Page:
The Executive Committee provides a broad skill set in the energy industry:
Jeff Smith: President of TEN, retired utility executive, member of many regional organizations.
Rick Mancini: Director of Wholesale Market Services for Customized Energy Solutions, retired from NYSEG with experience in electric supply and the NY energy markets
Cliff Olin: Chief Development Officer at C4V, Founder and Managing Director of Olin Capital Advisors
Dennis Lockhart: Principal of CIMSEE Consulting. Has developed lean manufacturing projects for Fortune 500 companies around the world
Sean Sullivan: Director of Smart Grids Innovation at Avangrid
Robert Lofthouse: Chair of Engineering Science Department at SUNY Broome
Diane Stefani: Broome County Environmental Management Chair, retired Human Resource Executive for Lockheed Martin Aerospace and Defense Business
Luis Aquirre-Torres: Director of Sustainability, City of Ithaca. Leader of the Ithaca Green New Deal and the Green Jobs Corridor
Sara Culotta: Market Lead – Energy & Sustainability – Siemens Smart Infrastructure
Support to the Executive Committee:
Adam Flint: Co-founder and steering committee member of Energy Democracy Alliance, Director of Clean Energy Programs for Network for a Sustainable Tomorrow (NEST)
Kelly Sullivan: Senior Project Developer for Bergmann PC
Southern Tier Update:
Clean energy took a major step forward in the Southern Tier in 2021. Major developments at the Huron Campus and the Ithaca Green New Deal are raising the profile of our region and providing significant job opportunities as noted below in the goals section. Some of the accomplishments include:
These developments will drive much of our activities for 2022 as we help the region to maximize the benefits. Workforce development is the number one priority. The major job categories are listed at the end of the report.
TEN Goals for 2022 include:
Clean energy job sources for the rest of the decade:
Tompkins County Climate Protection Initiative
the boards of the Groundswell Center for Local Food and Farming, New Roots Charter School, PRI/Museum of the Earth/Cayuga Nature Center, and EcoVillage at Ithaca, Inc, and he was a regular attendant at meetings of the Tompkins County Climate and Sustainable Energy Advisory Board.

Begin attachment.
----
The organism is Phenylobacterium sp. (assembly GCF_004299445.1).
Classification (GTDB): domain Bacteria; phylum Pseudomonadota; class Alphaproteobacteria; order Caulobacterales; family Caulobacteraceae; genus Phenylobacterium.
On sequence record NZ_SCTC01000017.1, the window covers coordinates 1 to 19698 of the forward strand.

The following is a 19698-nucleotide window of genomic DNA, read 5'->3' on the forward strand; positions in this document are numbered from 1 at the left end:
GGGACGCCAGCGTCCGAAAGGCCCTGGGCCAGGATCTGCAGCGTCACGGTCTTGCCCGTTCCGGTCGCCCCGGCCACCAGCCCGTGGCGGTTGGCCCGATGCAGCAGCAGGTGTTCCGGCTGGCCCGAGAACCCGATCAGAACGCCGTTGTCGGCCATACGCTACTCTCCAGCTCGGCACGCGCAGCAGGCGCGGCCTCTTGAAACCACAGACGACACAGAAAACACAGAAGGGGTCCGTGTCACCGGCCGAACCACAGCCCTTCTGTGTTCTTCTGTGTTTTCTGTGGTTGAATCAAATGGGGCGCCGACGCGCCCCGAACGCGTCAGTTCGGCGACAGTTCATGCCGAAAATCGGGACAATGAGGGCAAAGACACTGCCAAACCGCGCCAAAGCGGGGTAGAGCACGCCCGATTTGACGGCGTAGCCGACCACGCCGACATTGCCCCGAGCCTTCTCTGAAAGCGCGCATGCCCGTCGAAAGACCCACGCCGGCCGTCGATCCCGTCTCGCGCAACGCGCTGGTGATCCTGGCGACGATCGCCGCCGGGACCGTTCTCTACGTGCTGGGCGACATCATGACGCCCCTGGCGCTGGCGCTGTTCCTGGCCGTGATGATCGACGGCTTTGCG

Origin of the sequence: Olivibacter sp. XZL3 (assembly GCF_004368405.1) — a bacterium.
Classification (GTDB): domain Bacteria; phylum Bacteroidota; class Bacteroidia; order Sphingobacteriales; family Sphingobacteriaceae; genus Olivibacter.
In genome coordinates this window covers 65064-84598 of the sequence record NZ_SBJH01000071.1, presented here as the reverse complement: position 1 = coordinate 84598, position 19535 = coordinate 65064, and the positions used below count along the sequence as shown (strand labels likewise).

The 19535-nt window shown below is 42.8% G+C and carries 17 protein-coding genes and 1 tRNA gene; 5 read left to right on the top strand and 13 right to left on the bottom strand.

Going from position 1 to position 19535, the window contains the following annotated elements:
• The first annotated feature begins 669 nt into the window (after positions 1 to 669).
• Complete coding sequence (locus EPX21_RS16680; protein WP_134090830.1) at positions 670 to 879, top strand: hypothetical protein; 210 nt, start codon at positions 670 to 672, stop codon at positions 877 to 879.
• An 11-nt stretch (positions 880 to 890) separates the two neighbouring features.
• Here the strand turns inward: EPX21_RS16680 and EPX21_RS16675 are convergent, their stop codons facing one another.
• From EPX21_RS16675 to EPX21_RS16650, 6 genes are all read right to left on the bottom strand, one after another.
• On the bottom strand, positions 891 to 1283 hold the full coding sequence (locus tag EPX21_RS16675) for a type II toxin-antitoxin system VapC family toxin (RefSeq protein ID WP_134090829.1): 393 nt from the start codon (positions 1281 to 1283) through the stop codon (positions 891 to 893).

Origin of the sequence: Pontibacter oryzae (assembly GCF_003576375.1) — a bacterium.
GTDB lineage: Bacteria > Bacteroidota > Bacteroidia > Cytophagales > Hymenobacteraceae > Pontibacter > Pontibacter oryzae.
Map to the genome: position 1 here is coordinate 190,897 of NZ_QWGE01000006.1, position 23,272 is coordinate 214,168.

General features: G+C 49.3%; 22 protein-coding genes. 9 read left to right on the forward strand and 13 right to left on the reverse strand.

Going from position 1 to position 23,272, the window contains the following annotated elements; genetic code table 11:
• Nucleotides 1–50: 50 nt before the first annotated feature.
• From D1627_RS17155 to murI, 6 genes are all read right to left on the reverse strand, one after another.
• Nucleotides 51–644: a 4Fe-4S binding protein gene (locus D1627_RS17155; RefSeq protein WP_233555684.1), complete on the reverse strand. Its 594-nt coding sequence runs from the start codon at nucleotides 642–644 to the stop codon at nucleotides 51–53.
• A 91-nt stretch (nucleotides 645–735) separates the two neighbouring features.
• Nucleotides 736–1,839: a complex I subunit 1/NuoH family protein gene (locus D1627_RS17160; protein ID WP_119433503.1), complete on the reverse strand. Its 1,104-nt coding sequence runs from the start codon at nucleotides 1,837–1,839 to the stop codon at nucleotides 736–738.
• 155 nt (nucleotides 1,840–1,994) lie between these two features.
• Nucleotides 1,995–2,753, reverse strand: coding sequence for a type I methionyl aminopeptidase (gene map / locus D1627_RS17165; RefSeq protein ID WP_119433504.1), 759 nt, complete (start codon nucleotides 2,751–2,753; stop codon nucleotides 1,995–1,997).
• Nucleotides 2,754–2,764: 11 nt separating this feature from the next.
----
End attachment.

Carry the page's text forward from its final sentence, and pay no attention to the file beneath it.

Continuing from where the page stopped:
Tompkins County Council of Governments Energy Committee
In 2021, based on the interest in moving forward with Community Choice Aggregation a grant proposal was submitted to the Park Foundation. The Park Foundation awarded the “Community Choice Aggregation in Tompkins County: Developing a Path Forward” proposal. This news, along with the following additional inputs, led to a series of summer discussions.
Sustainable Tompkins and the City of Ithaca engaged Paul Fenn, Local Power LLC, to provide agreed= upon activities and deliverables over a 16-month period. Local Power will work with the City and Town of Ithaca to develop and submit a plan to the PSC that will include financial, data security, community education, and local energy development components. Once the plan is approved, other municipalities will have the opportunity to join the City and Town in the program.
Tompkins County Environmental Management Council
Town of Caroline
Town Planning & Sustainability
Following on the findings and recommendations of the updated Comprehensive Plan reported last year, Caroline initiated drafting of zoning regulations appropriate for the town in early 2021. That process required the establishment of a Zoning Commission to “recommend the boundaries of the original zoning districts and appropriate regulations to be enforced therein, make a preliminary report, hold public hearings, and submit a final report to the local governing board…” The Zoning Commission has been meeting regularly since March 2021 towards developing draft zoning regulations appropriate for Caroline. Our goal is to establish zoning regulations that guide development in ways that promote the visions of the Town’s Comprehensive Plan, protect the quality of life of Caroline residents, and support a diversity of livelihoods within the town.
Brighten Up Caroline (Clean Energy Communities Program)
Our Brighten Up Caroline town-wide LED bulb distribution was completed in 2021, with a final postcard mailing and concerted doorstep delivery managed by Program Director, Emily Adams. Our LED streetlight project was delayed due to a parts supply limitation but is now at the point of “substantial completion.” Completion of these two projects will close out our Brighten Up Caroline Clean Energy Communities grant.
Local Clean Heating & Cooling Campaign
Things came full circle in 2021 when we conducted a successful local Clean Heating & Cooling Campaign that was facilitated by Solar Tompkins/HeatSmart, an outgrowth of the Solarize Tompkins Southeast program back in 2013. Successful completion of this NYSERDA High Impact Action Item qualified Caroline for a $5,000 grant to promote local energy efficiency and/or renewable energy, our seventh High Impact Action Item. We are exploring how best to use these funds to further our sustainability goals in the community.
Town of Dryden
Town of Enfield
Town of Ithaca
In 2021, the Town continued to work towards its Green New Deal goal of an equitable transition to carbon neutrality by 2030 and approved additional sustainability staff capacity.